After the completion of those two films, Shaw took the foundations for the Zen Filmmaking concept he had originated and went off on his own and immediately created, Samurai Vampire Bikers From Hell and several other films.  Jackson also moved forward to create several script based feature films.

In 1995, Shaw was in Thailand. Jackson contacted him to reconnect and make another feature film. When Shaw returned, the two set about creating the next Jackson/Shaw Zen Film.

Initially, the team toyed with the idea of creating a humorous filmed based on Jackson and Mann’s, Hell Comes to Frogtown theme, titled, Road Toad. This film was to star Scott Shaw and co-star Julie Strain.  The team eventually discarded this concept and then set about on the idea of, Hell Comes to Hog Town. This film was to be based on the intent of the film, Zachariah, the First Electric Western, which starred a young Don Johnson. This film would have Shaw ridding in, (with an electric guitar strapped over his shoulder), on his 1966, bright yellow, Harley Davidson, Electra-Glide. He would then battle the forces of evil that were controlled by an evil warlord known as, The Hog. Eventually, this storyline was also put to rest.

What emerged from this period of creative interaction was Jackson’s desire to do the story he had hoped to present with the original, Hell Comes to Frogtown — the story of a frog plague unleashed on the earth by an evil overseer who would eventually be destroyed by the antihero. Enter, Toad Warrior.

Toad Warrior went up in the winter of 1996. In association with Jackson as the Producer/Director, Shaw was to perform the lead role as well as Co-Produce and Co-Direct the film. The team of Jackson and Shaw brought on their friend and frequent collaborator, Joe Estevez, to play the bad guy. They also brought on Jill Kelly, who had initially appeared in the Roller Blade Seven and had since gone on to become a major force in the adult film industry. In addition, the team brought into the production: Selina Jayne and Roger Ellis — both of whom had appeared in the Roller Blade Seven and had gone on to star in Shaw’s, Samurai Vampire Bikers from Hell and Samurai Johnny Frankenstein.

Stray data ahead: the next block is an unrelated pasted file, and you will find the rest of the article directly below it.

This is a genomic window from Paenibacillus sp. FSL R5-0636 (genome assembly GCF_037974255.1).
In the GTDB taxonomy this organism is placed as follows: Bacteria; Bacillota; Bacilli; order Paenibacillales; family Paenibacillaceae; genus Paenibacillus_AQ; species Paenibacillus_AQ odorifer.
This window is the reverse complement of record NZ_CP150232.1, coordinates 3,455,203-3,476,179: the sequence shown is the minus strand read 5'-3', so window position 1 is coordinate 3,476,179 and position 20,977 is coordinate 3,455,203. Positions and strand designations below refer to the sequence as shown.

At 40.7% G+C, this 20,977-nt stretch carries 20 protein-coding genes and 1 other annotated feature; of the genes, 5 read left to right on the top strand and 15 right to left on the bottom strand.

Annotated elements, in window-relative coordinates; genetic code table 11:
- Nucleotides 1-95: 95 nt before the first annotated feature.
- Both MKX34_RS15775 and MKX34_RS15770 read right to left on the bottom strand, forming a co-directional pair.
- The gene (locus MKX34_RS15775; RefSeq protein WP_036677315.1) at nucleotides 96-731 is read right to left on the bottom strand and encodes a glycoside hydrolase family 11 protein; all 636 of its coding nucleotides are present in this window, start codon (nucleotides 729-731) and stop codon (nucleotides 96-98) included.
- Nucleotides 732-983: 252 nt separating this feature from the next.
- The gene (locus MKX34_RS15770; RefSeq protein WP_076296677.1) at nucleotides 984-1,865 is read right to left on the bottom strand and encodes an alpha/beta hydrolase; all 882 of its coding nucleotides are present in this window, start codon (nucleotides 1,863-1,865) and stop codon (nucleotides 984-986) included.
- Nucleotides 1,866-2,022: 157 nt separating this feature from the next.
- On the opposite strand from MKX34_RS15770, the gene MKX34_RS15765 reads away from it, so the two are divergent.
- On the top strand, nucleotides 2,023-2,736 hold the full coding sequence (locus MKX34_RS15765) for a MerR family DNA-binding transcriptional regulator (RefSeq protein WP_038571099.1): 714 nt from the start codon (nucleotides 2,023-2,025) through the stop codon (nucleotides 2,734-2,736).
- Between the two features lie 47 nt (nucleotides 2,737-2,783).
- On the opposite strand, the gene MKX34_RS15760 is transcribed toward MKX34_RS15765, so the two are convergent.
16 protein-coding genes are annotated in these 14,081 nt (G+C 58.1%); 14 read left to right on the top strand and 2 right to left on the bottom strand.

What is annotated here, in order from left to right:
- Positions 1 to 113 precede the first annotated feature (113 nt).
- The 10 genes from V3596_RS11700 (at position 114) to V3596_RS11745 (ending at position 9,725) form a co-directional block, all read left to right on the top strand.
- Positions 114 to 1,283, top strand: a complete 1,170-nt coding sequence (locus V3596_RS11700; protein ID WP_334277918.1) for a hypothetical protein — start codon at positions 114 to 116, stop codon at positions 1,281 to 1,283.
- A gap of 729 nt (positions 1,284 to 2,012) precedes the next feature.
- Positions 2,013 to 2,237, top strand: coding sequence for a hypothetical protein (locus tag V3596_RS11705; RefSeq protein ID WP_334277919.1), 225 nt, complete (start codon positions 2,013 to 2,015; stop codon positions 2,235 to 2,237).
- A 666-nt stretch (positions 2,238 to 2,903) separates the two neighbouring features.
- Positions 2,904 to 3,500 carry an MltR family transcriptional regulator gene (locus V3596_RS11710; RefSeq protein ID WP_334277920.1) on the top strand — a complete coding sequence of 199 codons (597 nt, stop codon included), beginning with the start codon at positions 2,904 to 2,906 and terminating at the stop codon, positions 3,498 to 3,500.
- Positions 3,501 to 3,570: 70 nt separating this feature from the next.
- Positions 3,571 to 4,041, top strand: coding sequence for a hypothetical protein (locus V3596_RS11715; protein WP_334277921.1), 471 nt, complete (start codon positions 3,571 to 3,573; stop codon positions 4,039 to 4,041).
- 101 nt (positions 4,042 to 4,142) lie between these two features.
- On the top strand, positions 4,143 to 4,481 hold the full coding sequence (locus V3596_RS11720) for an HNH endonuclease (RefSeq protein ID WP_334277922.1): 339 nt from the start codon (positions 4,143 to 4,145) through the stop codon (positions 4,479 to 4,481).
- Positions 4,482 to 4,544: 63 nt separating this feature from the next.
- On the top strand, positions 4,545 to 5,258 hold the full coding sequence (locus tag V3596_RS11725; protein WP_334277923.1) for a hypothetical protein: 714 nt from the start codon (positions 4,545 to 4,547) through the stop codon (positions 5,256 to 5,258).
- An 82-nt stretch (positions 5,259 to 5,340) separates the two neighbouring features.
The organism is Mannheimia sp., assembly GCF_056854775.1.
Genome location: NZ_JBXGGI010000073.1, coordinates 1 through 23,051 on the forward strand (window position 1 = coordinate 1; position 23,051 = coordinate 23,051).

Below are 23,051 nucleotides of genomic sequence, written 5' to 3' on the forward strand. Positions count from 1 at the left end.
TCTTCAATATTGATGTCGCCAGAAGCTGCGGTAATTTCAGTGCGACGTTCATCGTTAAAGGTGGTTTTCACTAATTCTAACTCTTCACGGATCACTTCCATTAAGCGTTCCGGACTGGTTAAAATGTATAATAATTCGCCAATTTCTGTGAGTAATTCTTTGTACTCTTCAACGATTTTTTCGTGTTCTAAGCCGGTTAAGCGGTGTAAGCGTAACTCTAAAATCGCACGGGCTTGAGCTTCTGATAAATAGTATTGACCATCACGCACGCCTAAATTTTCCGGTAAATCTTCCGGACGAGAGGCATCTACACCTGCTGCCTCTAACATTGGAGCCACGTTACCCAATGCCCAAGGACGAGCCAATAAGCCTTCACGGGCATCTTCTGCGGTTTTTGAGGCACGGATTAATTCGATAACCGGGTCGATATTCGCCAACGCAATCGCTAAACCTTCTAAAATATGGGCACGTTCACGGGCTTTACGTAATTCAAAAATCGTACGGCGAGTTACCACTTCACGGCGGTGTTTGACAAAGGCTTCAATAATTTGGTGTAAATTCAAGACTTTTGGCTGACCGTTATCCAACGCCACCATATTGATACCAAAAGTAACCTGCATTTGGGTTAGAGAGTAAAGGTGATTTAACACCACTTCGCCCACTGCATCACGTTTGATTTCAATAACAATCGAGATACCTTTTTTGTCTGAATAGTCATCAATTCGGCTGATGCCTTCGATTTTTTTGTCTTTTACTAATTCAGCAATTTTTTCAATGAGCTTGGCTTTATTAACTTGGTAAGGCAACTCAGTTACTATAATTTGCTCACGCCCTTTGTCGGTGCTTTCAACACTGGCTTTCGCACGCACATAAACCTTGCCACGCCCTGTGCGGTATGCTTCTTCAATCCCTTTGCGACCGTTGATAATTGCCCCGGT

Jackson and Shaw filmed, Toad Warrior in the high desert of California and various other locations throughout Hollywood, Los Angeles, and at their production offices in North Hollywood. Quickly, the production began to express and represent all the aspects of the bizarre Zen Filmmaking minds of the Jackson/Shaw team.

When production was complete on Toad Warrior, the team quickly moved forward onto other filmmaking projects. The next on the production schedule was Shotgun Blvd., AKA, Armageddon Blvd., immediately followed by Ghost Taxi, AKA, Ride with Devil.

As the 1997 American Film Market was quickly approaching, the production team of Jackson/Shaw knew that they had to compete several projects. Shaw took on the role of editor for Armageddon Blvd. and Ride with the Devil, while they turned Toad Warrior over to a long time friend of Jackson — the editor of a number of his films, Christopher Blade.

The 1997 American Film Market premiered several Jackson/Shaw films. They included the one’s named above and a thirty minute, long-form trailer, of a film they had not yet completed, Guns of El Chupacabra.

Though the Jackson/Shaw team was happy to have Toad Warrior edited and available, it was never the film that they had hoped to make. Though the needed footage and scenes were all there, they were not constructed in a manner the filmmakers had hoped.

At the 1997 American Film Market buyers from Japan, Malaysia, and the Philippines purchased the rights to release Toad Warrior theatrically and show it in movie theaters. Shaw attended the Tokyo premiere of the film. Jackson and Shaw held back on U.S. sales, however, as they wanted to reedit the movie.

The following few years proved to be a very busy time for the filmmaking team of Jackson/Shaw. Though they had hoped to get back to the film Toad Warrior and re-edited it, this never came to pass. Shaw did, however, condense the originally edited footage of the film into what the team called, a Zen Speed Film, and released it with the title, Max Hell in Frogtown.

By the early part of the twenty-first century, Jackson had become very ill from his battle with leukemia. He passed away in 2003.  Soon after this, a distribution company somehow came upon a beta master of the film, Toad Warrior, and released it in a compilation DVD. Let alone the fact that Jackson/Shaw never wanted this version of the film released in the West, many of the titles and screen credits of this version were incorrect.

Due to copyright infringements, this DVD was eventually removed from the market. By this point in time, Shaw had already revamped the film and had released it as, Max Hell Frog Warrior.

As the unauthorized bootlegged version of the film had already been released, Shaw decided it was best to release an authorized version of Toad Warrior in order to help in countermanding any further unlawful distribution of the film’s unauthorized version. He did this in 2007.

As he and Jackson had long planned, Shaw still intends to go back into the original footage of the film, reedit it, and create the film that Jackson and he had initially hoped for.

In recent years, there has been an ongoing interest in the film. Similar to the Jackson/Shaw creation of, the Roller Blade Seven, Max Hell Frog Warrior has continued to draw interest from critics and cult movie aficionados. So much so, that the writers of the HBO television series, Newsroom, mentioned Max Hell in an episode of their show broadcast in August of 2012.

Growing from the minds of Sam Mann, Donald G. Jackson, and Scott Shaw, the Frogtown series shows no signs of being forgotten in the near future.

For further information about this film visit the Max Hell Frog Warrior page at Scott Shaw.com or read the interview article Max Hell Frog Warrior: The Fact and the Fiction.

Max Hell Frog Warrior
Max Hell Frog Warrior (Photo credit: Wikipedia)